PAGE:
Private Brands Take Center Stage in the Washington Post

Washington Post PRivate Brand

Yesterday, February 25th the Washington post published a nice article that presented an overview of the history of private label a snap shot of private brands today and a anecdotal taste test of canned crushed tomatoes from Aldi, Wegmans, Target, Walmart, Food Lion, Giant, Harris Teeter, Shoppers Food and Pharmacy and Snider’s. Check it out.
Store brands, the (now) welcome option
By 1988, Nabisco’s Chips Ahoy had been on the market for a quarter-century. Two years later, the brand would knock Oreos off the podium as the company’s top-selling cookies; it was already at No. 1 across all of Canada. And Dave Nichol, the man responsible for marketing at that nation’s largest grocery chain, was not happy about it.
He challenged his team at Loblaws to build a better chocolate chip cookie. Use real butter, he said. Twice the chocolate. Package it attractively, and sell it for less
They did. Under Loblaws’ own President’s Choice label, the Decadent Chocolate Chip Cookie became a sweet testament to the power of a store brand and celebrated a silver anniversary of its own last year.
Tom Stephens remembers it well, because that’s when the career marketeer brought President’s Choice products to American grocers from coast to coast. “At that time, the U.S. guys wanted the cheapest stuff they could get,” he says, referring to the private labels that earned the term “off brands,” which looked “generic and were poor quality.”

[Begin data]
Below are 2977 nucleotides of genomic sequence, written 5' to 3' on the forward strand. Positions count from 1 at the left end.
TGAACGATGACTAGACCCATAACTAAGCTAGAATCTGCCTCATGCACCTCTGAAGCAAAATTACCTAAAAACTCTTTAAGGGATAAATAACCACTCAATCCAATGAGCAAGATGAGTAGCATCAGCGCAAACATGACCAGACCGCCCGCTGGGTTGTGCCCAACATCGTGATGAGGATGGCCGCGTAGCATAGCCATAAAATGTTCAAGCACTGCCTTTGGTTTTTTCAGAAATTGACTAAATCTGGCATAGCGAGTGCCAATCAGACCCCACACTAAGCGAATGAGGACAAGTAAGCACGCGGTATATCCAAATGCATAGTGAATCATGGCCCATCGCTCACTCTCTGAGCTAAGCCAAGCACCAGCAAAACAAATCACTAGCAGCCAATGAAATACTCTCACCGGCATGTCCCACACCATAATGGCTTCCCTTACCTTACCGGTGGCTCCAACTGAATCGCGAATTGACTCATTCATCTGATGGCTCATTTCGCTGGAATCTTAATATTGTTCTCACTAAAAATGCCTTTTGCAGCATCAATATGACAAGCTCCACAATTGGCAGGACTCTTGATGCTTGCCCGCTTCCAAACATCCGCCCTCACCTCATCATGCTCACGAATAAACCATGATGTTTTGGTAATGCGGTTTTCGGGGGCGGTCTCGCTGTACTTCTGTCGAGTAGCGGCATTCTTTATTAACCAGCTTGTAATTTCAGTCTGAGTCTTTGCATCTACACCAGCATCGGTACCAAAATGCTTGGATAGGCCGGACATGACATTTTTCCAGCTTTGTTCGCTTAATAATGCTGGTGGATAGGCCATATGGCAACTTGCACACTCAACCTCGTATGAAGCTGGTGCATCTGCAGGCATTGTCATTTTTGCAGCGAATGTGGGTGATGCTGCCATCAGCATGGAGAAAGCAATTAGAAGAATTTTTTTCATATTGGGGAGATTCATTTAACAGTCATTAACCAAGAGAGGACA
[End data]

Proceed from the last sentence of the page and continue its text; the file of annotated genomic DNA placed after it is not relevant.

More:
The President’s Choice line represents one turning point in the annals of “American Hustle”-era store brands. When people were discoing in printed polyester, cartons of commodity-type foods were wallflowers in plain white, with simple black lettering. Once retailers began to offer options that undercut name-brand prices and emulated the flavor profile and even the look of name brands, cost-conscious shoppers opened up to them.
Read the entire story.

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Christopher Durham
Christopher Durham is the president of My Private Brand and the co-founder of The Vertex Awards. He is a strategist, author, consultant and retailer who built brands at Delhaize-owned Food Lion, and lead strategy and brand development for Lowe’s Home Improvement. He has consulted with retailers around the world on their private brand portfolios including: Family Dollar, Petco, Staples, Office Depot, Best Buy, Metro (Canada), TLW (Taiwan) and Hola (Taiwan). Durham has published five definitive books on private brands, including his first book, Fifty2: The My Private Brand Project. In 2017, he will debut his newest book, Vanguard: Vintage Originals, a visual tour of innovation and disruption in private brand going back to the mid-1800’s. Dynamic in his presentation while down to earth and frank in his opinions, he has presented at numerous conferences, including FUSE, The Dieline Conference, Packaging that Sells, Omnishopper and PLMA’a annual trade show in Chicago. Durham lives in Charlotte, NC with his wife, Laraine, and two daughters, Olivia and Sarah.